Food rescue, food waste

Food that is produced for human consumption but not eaten due to waste throughout the food system has negative environmental, social, and economic impacts. Announced in April, the office is delving into food rescue and waste for our major project of 2022/23. We’re working with experts and stakeholders across the motu and drawing on international experiences to understand the problem and explore evidence-based solutions to combat food waste throughout the food system.

The first report in our food waste series is available below.

For more details on the project, download the framework that we developed with stakeholders, experts, and government earlier in the year.

Our reference group

Our mahi is guided and informed by experts and stakeholders from across the motu, who we are thrilled to be working with. A huge thank you to everyone who has reached out so far. Well over 200 people are involved already – you can read their names in our report below. The more the merrier – if you’d like to be on the reference group, please contact us info@pmcsa.ac.nz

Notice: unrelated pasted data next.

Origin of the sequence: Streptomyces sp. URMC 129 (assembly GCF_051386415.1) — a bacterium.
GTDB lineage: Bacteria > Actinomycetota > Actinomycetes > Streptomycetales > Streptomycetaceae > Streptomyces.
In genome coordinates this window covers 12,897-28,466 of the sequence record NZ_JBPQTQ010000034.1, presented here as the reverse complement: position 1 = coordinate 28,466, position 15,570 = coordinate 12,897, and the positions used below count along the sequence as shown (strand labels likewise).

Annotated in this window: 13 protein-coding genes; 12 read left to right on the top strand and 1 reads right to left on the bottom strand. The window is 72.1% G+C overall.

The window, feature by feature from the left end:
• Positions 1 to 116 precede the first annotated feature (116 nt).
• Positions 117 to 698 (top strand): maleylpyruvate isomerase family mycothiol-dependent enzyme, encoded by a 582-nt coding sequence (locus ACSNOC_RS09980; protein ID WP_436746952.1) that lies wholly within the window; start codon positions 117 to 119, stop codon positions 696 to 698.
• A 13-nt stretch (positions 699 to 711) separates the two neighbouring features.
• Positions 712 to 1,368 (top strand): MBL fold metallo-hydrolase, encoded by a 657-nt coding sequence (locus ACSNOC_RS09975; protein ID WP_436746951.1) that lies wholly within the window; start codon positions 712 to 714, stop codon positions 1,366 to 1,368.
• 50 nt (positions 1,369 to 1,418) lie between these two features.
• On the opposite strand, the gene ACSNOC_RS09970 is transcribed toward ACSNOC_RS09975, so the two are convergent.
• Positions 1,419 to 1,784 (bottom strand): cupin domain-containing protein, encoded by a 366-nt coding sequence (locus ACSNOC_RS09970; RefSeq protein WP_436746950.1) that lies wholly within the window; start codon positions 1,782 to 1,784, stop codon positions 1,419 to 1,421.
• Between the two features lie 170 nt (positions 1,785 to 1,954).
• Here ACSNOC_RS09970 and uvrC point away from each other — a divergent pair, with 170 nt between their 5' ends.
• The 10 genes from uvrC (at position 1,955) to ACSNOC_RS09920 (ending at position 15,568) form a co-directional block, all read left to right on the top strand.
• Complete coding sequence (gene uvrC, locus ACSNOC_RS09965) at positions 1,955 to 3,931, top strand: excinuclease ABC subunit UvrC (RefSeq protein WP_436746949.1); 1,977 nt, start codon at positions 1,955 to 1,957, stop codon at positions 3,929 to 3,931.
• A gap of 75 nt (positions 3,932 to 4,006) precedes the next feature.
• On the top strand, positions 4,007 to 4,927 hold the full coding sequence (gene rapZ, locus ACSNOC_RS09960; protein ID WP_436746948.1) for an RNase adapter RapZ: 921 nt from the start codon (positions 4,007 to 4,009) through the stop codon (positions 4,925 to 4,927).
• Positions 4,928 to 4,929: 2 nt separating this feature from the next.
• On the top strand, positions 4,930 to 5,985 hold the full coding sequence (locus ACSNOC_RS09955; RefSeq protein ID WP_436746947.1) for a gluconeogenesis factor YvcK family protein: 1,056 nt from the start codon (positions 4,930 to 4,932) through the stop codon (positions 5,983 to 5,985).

Our reports

We are approaching this project as a series of reports tackling different parts of the food waste puzzle. You can read the project publications below.

Project framework

The project framework outlines our approach to the food waste mahi. It also introduces the project vision: Everyone in the food system works collaboratively to reduce the environmental, social, and economic costs of food waste by preventing food waste in the first instance and working to capture the value of surplus and wasted food where prevention doesn’t occur.

Download the framework (PDF, 287KB)

Food waste: A global and local problem

This report, the first in the series, explains why food waste is a problem, across environmental, social, and economic dimensions. It explores the definition of food waste, outlines what is known about the scale of problem globally and in Aotearoa and defines the scope of the OPMCSA food waste project. It finishes by highlighting the diversity of stakeholders involved in combatting food waste and summarising existing governmental and intergovernmental efforts.

Download Food waste: A global and local problem (PDF, 3440KB)